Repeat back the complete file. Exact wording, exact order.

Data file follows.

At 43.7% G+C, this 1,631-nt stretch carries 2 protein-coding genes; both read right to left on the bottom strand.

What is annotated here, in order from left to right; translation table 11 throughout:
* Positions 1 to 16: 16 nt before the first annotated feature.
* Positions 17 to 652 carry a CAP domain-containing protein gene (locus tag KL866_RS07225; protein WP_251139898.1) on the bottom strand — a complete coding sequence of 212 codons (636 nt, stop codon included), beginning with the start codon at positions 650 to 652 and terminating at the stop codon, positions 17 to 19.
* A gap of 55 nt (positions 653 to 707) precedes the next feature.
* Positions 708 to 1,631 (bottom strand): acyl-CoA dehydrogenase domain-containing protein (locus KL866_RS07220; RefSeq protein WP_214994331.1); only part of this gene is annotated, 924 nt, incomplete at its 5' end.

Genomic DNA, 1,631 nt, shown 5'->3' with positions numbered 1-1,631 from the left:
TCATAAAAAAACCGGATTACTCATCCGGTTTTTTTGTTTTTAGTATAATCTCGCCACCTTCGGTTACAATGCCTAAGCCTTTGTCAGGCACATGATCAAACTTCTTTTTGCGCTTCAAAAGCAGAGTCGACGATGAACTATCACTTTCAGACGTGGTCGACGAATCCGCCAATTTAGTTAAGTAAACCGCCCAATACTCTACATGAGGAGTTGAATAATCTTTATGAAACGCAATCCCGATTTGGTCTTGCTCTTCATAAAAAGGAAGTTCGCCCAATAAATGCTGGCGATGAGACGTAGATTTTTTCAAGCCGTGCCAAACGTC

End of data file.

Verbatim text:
At 43.7% G+C, this 1,631-nt stretch carries 2 protein-coding genes; both read right to left on the bottom strand.

What is annotated here, in order from left to right; translation table 11 throughout:
* Positions 1 to 16: 16 nt before the first annotated feature.
* Positions 17 to 652 carry a CAP domain-containing protein gene (locus tag KL866_RS07225; protein WP_251139898.1) on the bottom strand — a complete coding sequence of 212 codons (636 nt, stop codon included), beginning with the start codon at positions 650 to 652 and terminating at the stop codon, positions 17 to 19.
* A gap of 55 nt (positions 653 to 707) precedes the next feature.
* Positions 708 to 1,631 (bottom strand): acyl-CoA dehydrogenase domain-containing protein (locus KL866_RS07220; RefSeq protein WP_214994331.1); only part of this gene is annotated, 924 nt, incomplete at its 5' end.

Genomic DNA, 1,631 nt, shown 5'->3' with positions numbered 1-1,631 from the left:
TCATAAAAAAACCGGATTACTCATCCGGTTTTTTTGTTTTTAGTATAATCTCGCCACCTTCGGTTACAATGCCTAAGCCTTTGTCAGGCACATGATCAAACTTCTTTTTGCGCTTCAAAAGCAGAGTCGACGATGAACTATCACTTTCAGACGTGGTCGACGAATCCGCCAATTTAGTTAAGTAAACCGCCCAATACTCTACATGAGGAGTTGAATAATCTTTATGAAACGCAATCCCGATTTGGTCTTGCTCTTCATAAAAAGGAAGTTCGCCCAATAAATGCTGGCGATGAGACGTAGATTTTTTCAAGCCGTGCCAAACGTC